Once you have admitted that you are enabling, it’s time to recognize that even though it isn’t easy, you must accept that you cannot control the actions of your loved one. Even though it is difficult to watch without stepping in, it is important that your loved one deals with his or her own actions. Otherwise, he or she may never accept help.
Perhaps the most important part of loving an addict or alcoholic without enabling them is to set boundaries. Boundaries are specific rules and guidelines that are established to protect your own well-being so that you are not taken advantage of by your addicted loved one. Even though these are uncomfortable conversations to have, they are vital to your own emotional and mental health.
Clear cut rules and boundaries must be enforced in order to stop enabling behaviors. When setting a boundary, explain to your loved one exactly how you feel, why you feel that way, which behaviors are unacceptable, and what will happen if the boundary is crossed. Be polite, yet concise and assertive.
Some common examples of healthy boundaries that are helpful when learning to love rather than enable an addict include:
- The individual cannot come home intoxicated or they will be kicked out of the home
- Drugs and drug paraphernalia are not allowed in the home
- Money will not be lent to the individual
- Refusing to lie for or cover up the individual’s behaviors
It is imperative that your loved one understands the consequences that will occur if these boundaries are broken. Furthermore, what’s even more important is that you stand by your boundaries and enforce them. People who are addicted to drugs or alcohol may try to test their limits and see if you will cave, but it is critical to stand your ground, enforce your boundaries, and detach with love.
Tips to Support an Addict Without Enabling
First and foremost, it is important to remember that you cannot fix or cure your loved one. In reality, the only person you have control of is yourself. In addition to setting boundaries, it is vital to take care of yourself and obtain the support you and your family needs. Here are some tips to help you stop enabling and start supporting your addicted loved one.
Consider Staging an Intervention
If your loved one won’t stop using drugs or alcohol, you may not able able to force them to go to treatment. However, drug and alcohol interventions are highly successful in encouraging people to seek help. Interventions are held by addiction specialists and family members with the ultimate goal of sending the addicted loved one to rehab and restoring peace in the home.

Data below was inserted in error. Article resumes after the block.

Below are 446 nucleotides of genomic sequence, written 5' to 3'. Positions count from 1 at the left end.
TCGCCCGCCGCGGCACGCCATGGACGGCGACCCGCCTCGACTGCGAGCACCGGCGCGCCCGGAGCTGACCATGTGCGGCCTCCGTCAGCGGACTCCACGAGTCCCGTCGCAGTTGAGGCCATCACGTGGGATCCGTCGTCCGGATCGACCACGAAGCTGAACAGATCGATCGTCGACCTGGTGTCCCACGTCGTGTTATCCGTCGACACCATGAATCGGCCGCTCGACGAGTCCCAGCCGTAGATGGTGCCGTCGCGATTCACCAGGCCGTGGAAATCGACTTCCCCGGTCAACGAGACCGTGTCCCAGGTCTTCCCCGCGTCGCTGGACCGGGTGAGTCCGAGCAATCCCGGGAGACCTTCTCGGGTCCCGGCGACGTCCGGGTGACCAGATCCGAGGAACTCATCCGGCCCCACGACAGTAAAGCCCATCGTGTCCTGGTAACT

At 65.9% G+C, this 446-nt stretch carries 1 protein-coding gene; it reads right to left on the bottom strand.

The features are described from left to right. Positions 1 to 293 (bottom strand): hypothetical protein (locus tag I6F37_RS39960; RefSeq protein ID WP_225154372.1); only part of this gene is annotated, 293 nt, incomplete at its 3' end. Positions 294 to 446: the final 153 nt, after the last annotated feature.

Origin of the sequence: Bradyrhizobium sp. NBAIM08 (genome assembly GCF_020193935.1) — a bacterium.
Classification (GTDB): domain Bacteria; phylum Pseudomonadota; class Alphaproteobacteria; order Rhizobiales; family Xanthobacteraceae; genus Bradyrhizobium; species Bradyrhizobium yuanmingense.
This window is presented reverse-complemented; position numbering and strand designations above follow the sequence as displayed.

Don’t Use Drugs or Alcohol Around Them
Whether your loved one is actively using drugs and alcohol or is in early recovery, one way you can support them is by avoiding substance use yourself. Exposure to drugs and alcohol may trigger relapse or give them the idea that drug or alcohol use is acceptable. Instead, stay sober in their presence to support abstinence.
Join A Support Group like Al-Anon
Even though it is easy to neglect your own needs when trying to love and support an addict, self-care is vital. Plus, you have likely been through a lot and could use some support yourself. Fortunately, groups like Al-Anon are available nationwide to support family members of alcoholics. Al-Anon is a free program similar to Alcoholics Anonymous where family members and friends can gain support and guidance from their peers.
Participate in Family Therapy
One of the best ways you can learn to love an addict without enabling them is to participate in family therapy. Family counseling sessions provide the entire family with a safe and therapeutic place to voice their concerns, work through emotions, resolve issues in the home, and learn to function better as a family unit. Therapists can also provide family members with tips and resources that will help them break free from enabling behaviors.
Get Help for You and Your Loved One Today
Since addiction is a family disease, treatment is most effective when the entire family is involved. Unquestionably, loving an addict is never easy, but enabling them can be dangerous. Moreover, addiction wreaks havoc on everyone close to the substance abuser – which is why everyone deserves support.
If you’re looking to help your addicted loved one break free from addiction, our addiction specialists are here to help. Whether you’re looking to stage an intervention, seek help for the family, or locate an addiction treatment center near you, contact a dedicated treatment provider today.
Medically Reviewed: August 31, 2020
All of the information on this page has been reviewed and verified by a certified addiction professional.